Entering the ring with its original 1.37:1 aspect ratio intact, Flesh And Fury, I'm sorry to say, doesn't even survive the first round unscathed. Mired by edge enhancement - some scenes have terrible ghosting haloes - and dampened by a silvery contrast that washes everything into a haze of milky grey, the film often looks like a lousy, third-grade NTSC transfer. Digital noise reduction has stripped away the original grain making the image light, bland and texture-less. Black levels aren't all that good, although I have seen much worse. There is a “blockiness” to them at times and their overall appearance is smoky, rather than inky.
The image does perk up a bit whenever we are away from the ring - Ann's house, say, the cliff-top drive, or when Paul goes for that dangerous walk-about in the city streets - but once we are sitting back down with the other spectators, or flies on the wall in the changing room, that waxy glower returns. The possible restoration that this film had undergone has removed its filmic sheen and reduced it to little more than an overly brightened TV movie. Detail is hit and miss throughout but, being charitable, there is still much on display during crowd scenes and close-ups. But, the thing is, if you are a fan of Tony Curtis or of vintage pot-boilers in general, it will be easy to overlook the transfer's shortcomings and just enjoy the movie's first ever home video release in the UK.
Well, things are certainly a different story with the audio transfer of the film's original mono track.
With dialogue that is crisp and clear at virtually all times and a score that sounds clean and warm, without ever coming across as over-stretched, the film has a vintage vitality that is quite pleasing. The clever thing about Flesh And Fury is the care with which Pevney concocted his sound design. Paying unique attention to the vibrations and the sounds that Paul experiences and, later on, actually hears, his film makes primitive, but intriguing, attempts to subdue, minimise and drown-out voices and effects and then, of course, do the opposite, by bringing them all back again. Little tricks like echoing and reverberating noises to help us understand how Paul perceives the world around him are not lost within the mono mix. The bustle of busy streets and car horns, the restless hubbub of the party that invades Paul with sensory overload and the shouts, cries and curses of the spectators are all elements that the track manages to manipulate successfully within its limited confines. The “ding” of the bell is sharp and just listen to train-track rattle of the speed-ball when Paul, who can now hear through one ear, rips into it. You can even hear some of the reverb of the meaty impacts that Paul takes to the noggin - the mix simulating the way that he experiences the blows.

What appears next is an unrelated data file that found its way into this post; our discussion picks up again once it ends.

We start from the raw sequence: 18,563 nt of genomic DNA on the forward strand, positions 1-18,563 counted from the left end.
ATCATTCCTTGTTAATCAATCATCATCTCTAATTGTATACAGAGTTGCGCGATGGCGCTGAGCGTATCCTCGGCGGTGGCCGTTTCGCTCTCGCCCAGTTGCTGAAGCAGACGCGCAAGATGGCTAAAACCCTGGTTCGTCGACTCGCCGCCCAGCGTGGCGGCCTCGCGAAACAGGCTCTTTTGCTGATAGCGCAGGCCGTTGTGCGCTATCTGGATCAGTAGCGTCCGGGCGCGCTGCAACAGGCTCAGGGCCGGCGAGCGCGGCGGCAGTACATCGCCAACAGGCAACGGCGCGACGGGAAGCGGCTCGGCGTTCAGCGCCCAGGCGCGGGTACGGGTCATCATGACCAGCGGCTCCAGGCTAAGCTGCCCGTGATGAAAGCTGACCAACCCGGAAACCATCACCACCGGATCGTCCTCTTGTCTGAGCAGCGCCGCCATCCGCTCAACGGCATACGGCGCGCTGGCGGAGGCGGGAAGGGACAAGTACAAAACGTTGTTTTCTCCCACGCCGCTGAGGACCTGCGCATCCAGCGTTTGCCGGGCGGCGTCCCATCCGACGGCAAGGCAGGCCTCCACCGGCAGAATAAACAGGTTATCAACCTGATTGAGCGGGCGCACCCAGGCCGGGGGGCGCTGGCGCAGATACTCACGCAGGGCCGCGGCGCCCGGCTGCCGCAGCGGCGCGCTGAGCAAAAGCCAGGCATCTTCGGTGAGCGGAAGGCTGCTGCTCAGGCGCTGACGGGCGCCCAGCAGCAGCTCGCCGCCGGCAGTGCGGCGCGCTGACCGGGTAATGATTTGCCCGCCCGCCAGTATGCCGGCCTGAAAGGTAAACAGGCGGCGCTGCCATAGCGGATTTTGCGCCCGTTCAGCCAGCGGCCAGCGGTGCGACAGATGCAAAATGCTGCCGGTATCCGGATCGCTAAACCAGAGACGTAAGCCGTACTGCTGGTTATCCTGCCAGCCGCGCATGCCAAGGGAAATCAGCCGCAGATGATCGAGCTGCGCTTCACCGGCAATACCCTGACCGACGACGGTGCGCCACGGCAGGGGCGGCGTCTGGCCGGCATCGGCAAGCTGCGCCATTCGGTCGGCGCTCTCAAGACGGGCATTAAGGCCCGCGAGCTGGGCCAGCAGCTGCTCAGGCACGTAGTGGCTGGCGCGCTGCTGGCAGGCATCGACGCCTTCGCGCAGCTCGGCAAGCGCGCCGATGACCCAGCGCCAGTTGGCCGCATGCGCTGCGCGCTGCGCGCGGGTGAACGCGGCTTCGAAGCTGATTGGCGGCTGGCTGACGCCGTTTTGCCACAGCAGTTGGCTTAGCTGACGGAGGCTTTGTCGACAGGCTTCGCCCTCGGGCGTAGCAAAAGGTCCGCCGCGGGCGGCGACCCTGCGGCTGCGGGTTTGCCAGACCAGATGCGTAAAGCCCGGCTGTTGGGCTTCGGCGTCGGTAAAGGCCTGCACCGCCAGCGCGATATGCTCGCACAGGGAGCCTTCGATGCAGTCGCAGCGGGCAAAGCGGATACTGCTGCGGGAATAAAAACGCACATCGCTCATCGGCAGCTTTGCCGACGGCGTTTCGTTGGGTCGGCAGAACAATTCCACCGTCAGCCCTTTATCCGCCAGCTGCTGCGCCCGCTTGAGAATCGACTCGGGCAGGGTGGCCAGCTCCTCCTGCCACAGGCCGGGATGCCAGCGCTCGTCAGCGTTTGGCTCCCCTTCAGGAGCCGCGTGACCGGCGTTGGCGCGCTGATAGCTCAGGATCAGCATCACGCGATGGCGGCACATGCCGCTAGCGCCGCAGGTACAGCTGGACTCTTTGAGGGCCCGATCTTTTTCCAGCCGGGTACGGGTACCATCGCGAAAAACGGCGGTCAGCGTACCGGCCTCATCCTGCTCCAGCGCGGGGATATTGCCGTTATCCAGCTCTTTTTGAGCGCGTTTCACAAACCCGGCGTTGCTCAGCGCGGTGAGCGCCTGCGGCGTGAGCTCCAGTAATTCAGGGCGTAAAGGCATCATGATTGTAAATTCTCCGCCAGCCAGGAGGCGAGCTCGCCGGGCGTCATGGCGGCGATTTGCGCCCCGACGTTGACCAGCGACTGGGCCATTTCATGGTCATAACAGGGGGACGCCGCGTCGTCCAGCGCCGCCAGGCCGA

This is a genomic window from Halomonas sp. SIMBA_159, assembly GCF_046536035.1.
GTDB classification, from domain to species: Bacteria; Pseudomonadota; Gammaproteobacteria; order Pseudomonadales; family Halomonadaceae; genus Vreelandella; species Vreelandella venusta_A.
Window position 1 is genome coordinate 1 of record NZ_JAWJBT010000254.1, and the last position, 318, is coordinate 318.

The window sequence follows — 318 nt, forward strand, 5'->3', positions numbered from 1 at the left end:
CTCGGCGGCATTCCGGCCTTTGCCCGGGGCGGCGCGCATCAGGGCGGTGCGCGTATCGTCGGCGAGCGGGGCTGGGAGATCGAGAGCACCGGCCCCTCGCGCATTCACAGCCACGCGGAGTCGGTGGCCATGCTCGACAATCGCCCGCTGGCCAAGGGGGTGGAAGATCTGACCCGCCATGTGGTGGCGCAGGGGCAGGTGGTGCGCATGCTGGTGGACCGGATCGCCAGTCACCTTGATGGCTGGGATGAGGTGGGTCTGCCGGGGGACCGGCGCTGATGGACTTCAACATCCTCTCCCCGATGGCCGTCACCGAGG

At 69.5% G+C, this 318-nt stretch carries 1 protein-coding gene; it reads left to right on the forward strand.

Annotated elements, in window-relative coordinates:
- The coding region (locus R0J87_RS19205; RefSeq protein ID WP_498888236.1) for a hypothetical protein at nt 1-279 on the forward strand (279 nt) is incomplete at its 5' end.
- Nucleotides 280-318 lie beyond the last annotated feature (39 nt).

Now, before we get carried away, please remember that this track in no way compares to more modern mixes - it is just refreshing to hear an old sound design that has had some thought put into it that still translates well today. Some detractions still have to be expected, though. The age of the film is revealed with background hiss, which is low and un-intrusive for the most part, and pops and crackles which, during one scene in particular, are very noticeable indeed.
Ultimately, I was more impressed with this mono track than I was by the accompanying image.
Sadly there are no extra features with this release.
Eureka does it again. They bring out another neglected gem, dust it off and send it trotting out into the world with a new lease of life. Tony Curtis is outstanding in one of his earliest leading roles and Mona Freeman totally belies that initial “nicey” image and comes across as immensely sexy, which has got to be saying something when you consider that she's cast opposite Jan Sterling's sultry, shallow super-vamp. The story is a proto-Rocky, with fight scenes that are just as exciting, and the tricks that director Pevney employs are really quite innovative and striking. Moralistic, heartfelt and somewhat clichéd, it may be, but Flesh And Fury is a fabulously structured and surprisingly streamlined drama that weighs-in and certainly goes the distance.
The AV quality for this SD disc is a mixed-bag, though. The sound, despite the odd snap, crackle and pop is actually very good, but the image leaves a fair bit to be desired. With no extras in its corner, the film still comes out fighting and, in my opinion, scores a knock-out.
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